Yet diesel hot hatches still exist, most famously with the Golf GTD.
In the past few months of Golf GTI ownership, I often spot what I think to be a fellow GTI owner, yet closer inspection of the bootlid reveals it to be a GTD, complete with its 181bhp, 280lb ft, 2.0 TDI diesel engine.
Anecdotally, in the south of England where I live at least, there seem to be more people taken in by the prospect of a diesel ‘hot hatch’ than a petrol one. Welcome to 2018, everybody.
So what’s all the fuss about? A week in a GTD left me scratching my head, to be honest. Surely, it must be the fuel economy, the reason so many buyers have flocked to diesel for a generation? It can’t be that: I only managed just shy of 45mpg (official figure of 60.1mpg, but we all know what that number is worth) from a week’s worth of driving no more or less enthusiastically than in the GTI, a car I’m now seeing return more than 40mpg on a regular basis.
I’d put that below-par economy down to the seven-speed DSG dual-clutch gearbox. It has a tendency to fidget around the gears and a reluctance to go into top gear, as well as a low-speed jerkiness in stop-start traffic that two passengers also noticed. Give me six gears that I can use with my left hand any day to add some extra range to a tank of fuel, and I’ll also have more fun in the process.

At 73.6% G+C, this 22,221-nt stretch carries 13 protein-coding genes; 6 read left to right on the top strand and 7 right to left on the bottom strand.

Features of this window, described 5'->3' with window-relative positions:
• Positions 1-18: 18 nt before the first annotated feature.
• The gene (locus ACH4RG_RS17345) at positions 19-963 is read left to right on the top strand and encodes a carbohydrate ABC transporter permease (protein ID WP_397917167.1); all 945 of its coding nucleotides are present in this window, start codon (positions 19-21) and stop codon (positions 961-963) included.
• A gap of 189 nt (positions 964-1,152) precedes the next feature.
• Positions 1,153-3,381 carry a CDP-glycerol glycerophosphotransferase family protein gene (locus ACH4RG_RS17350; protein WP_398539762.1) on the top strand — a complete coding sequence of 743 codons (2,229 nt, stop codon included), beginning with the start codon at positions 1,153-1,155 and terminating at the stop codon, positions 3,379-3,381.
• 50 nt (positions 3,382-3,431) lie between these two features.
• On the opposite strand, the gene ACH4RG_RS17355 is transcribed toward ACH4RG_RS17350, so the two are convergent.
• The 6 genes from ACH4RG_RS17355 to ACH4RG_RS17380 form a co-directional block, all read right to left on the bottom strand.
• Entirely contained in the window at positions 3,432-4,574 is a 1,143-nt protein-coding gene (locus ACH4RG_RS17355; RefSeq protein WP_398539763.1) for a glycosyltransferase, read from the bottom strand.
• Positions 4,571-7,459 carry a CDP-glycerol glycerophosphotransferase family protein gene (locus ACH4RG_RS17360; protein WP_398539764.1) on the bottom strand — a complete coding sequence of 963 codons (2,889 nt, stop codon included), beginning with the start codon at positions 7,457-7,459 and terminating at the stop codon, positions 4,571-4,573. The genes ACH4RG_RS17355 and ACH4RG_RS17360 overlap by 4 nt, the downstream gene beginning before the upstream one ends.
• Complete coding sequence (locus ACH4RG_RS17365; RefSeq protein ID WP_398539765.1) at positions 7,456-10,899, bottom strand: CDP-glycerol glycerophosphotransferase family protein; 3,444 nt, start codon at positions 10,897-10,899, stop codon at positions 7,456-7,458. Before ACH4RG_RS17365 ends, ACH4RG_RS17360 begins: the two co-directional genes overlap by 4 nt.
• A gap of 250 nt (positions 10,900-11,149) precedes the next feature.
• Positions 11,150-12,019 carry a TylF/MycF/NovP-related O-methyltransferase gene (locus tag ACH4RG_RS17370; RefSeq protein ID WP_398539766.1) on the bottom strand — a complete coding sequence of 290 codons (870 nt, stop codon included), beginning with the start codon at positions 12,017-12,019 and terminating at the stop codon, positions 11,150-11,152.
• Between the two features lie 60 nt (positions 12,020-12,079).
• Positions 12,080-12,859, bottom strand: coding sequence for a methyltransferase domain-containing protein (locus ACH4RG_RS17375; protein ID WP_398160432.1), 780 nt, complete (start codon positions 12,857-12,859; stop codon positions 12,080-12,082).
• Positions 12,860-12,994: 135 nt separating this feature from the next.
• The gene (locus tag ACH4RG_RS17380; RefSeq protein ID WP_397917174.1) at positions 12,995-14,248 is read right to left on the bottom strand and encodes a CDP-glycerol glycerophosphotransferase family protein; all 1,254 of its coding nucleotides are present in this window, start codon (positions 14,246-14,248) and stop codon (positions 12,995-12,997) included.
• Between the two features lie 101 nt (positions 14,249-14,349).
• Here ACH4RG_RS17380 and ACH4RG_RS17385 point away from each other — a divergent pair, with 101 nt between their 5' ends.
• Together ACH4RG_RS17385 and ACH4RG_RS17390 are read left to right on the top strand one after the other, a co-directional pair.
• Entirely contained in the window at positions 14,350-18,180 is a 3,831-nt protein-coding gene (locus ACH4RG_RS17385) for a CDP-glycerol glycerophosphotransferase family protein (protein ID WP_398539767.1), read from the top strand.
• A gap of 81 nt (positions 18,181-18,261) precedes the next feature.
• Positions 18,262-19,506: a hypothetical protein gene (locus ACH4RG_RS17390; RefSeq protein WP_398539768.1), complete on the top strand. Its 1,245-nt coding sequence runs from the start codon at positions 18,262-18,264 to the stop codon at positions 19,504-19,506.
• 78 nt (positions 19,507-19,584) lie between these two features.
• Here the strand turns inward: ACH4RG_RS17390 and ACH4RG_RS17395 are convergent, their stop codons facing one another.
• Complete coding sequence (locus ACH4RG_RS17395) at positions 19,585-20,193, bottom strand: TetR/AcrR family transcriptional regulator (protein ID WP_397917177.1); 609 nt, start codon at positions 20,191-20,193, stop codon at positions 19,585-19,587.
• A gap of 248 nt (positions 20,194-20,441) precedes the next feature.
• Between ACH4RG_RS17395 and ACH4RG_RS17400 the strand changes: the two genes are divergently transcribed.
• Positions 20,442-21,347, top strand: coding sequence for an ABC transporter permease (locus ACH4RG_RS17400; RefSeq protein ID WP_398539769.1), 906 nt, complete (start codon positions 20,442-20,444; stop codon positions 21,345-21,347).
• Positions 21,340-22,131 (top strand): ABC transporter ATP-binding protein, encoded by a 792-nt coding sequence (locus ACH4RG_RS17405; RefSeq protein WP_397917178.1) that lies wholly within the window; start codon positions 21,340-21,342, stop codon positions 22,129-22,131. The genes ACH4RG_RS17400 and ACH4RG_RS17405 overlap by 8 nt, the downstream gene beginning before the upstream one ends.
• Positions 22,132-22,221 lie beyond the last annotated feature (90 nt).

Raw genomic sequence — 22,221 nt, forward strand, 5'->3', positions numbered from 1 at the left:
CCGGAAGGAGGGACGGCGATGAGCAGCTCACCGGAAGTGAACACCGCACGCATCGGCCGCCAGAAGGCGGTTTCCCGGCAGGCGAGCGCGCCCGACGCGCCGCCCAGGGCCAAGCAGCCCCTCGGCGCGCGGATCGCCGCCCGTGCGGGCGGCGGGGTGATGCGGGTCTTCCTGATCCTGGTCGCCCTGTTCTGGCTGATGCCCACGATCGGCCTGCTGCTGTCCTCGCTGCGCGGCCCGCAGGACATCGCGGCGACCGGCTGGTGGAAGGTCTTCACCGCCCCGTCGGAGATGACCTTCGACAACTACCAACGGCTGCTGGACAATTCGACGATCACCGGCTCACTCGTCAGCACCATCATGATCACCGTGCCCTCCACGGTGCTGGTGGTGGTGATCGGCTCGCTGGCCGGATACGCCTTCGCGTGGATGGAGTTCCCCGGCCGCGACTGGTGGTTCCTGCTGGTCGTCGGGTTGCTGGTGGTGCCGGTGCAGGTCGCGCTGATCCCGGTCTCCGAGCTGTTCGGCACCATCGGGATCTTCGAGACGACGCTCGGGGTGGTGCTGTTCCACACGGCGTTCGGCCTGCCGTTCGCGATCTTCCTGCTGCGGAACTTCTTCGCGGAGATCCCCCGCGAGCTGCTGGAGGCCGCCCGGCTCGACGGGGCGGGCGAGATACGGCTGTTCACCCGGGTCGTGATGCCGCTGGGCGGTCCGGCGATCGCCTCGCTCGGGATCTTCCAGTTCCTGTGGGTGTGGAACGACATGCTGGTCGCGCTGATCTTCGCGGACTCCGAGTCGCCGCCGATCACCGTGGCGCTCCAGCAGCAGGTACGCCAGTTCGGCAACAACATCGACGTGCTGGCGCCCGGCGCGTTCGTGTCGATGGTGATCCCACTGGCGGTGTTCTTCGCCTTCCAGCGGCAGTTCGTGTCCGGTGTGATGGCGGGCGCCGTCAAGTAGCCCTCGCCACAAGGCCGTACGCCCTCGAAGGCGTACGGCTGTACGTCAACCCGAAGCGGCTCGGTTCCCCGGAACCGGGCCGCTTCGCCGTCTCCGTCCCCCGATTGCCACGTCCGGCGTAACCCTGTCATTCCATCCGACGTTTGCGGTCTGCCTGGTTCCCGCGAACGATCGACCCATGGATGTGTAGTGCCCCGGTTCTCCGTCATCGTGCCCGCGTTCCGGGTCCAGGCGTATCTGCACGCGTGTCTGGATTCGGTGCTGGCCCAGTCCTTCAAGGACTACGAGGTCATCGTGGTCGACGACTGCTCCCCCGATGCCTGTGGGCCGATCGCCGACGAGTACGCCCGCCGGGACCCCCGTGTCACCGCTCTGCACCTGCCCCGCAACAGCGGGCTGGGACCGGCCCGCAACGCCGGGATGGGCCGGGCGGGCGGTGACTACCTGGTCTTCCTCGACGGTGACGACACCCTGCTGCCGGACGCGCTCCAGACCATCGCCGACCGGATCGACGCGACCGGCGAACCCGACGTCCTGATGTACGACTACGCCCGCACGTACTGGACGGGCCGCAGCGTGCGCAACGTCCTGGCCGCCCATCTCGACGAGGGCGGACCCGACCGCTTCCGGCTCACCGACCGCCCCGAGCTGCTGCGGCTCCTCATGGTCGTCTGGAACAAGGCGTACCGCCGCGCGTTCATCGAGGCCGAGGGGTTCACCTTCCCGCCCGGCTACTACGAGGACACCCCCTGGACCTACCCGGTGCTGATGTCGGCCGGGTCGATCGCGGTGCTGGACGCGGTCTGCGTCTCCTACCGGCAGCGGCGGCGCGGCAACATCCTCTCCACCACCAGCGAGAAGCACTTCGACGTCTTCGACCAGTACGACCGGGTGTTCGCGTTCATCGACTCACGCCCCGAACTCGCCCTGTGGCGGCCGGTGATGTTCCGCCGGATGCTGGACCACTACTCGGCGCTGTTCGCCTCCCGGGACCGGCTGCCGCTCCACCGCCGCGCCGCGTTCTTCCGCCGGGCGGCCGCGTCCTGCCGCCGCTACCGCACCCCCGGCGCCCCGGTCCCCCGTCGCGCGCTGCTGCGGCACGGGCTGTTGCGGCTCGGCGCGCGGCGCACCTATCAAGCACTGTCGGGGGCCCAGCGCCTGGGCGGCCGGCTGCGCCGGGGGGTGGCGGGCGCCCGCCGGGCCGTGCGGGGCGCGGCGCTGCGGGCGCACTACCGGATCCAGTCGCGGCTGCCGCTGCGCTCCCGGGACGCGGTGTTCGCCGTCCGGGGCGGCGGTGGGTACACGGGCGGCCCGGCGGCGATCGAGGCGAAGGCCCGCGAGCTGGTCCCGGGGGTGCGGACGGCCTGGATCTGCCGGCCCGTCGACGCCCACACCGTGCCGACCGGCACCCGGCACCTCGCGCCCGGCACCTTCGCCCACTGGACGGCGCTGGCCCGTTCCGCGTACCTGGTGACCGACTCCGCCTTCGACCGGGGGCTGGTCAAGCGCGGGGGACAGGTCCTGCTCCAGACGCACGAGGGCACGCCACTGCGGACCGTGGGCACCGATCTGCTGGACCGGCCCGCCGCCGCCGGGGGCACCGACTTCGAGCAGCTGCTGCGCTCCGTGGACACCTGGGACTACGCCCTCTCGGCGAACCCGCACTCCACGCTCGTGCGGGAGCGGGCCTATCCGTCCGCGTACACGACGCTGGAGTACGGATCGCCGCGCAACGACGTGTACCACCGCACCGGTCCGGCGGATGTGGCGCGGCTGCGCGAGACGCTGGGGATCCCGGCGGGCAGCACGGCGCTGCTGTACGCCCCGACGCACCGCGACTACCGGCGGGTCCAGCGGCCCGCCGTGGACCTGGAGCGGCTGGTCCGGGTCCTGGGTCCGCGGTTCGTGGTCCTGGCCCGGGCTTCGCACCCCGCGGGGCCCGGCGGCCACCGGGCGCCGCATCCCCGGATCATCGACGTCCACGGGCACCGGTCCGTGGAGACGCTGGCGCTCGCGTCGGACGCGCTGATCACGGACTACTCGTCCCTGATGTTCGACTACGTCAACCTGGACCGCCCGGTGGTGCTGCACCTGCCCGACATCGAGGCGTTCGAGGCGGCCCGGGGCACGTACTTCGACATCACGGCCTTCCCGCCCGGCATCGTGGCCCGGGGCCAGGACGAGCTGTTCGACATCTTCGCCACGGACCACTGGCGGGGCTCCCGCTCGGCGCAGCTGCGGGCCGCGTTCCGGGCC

Could it be the GTI experience that GTD buyers think they’re replicating? Hmm, can’t be that, as the two cars are so different that it’s not as simple as them being two sides of the same coin.
The GTD is a hoot off the line if you’ve turned up the radio so you can’t hear the diesel clatter and it grips very well while cornering.
There’s no problem with the ride, either – it’s firm, but in an involving way, much like the GTI – yet it’s the handling where it falls down as a hot hatch. There’s just no encouragement from the chassis for you to want to push it, nor much reward for doing so.
The GTD, then, feels more GT than GTI: lose a letter off the bootlid and you’ll find where the car’s appeal lies. It’s a way to cover big miles quickly and effortlessly; a quicker, better dressed diesel Golf rather than a true alternative to the GTI. For that, it has its place in the Golf range, and that’s why you see so many of them.
And at least you can buy one. For sad, shock news in the Autocar long-term test fleet car park: the manual, non-Performance-Package Golf GTI has been axed from VW’s range.
WLTP, the new real-world fuel economy tests that all manufacturers must comply with by the end of the month and produce a figure for, has done for our version of the GTI, as the Mk7 Golf hasn’t got long enough left in production for it to be worth upgrading to the new requirements for every single model in the Golf range, particularly given how vast VW’s range of cars is and how many tests it has to do to meet the deadline.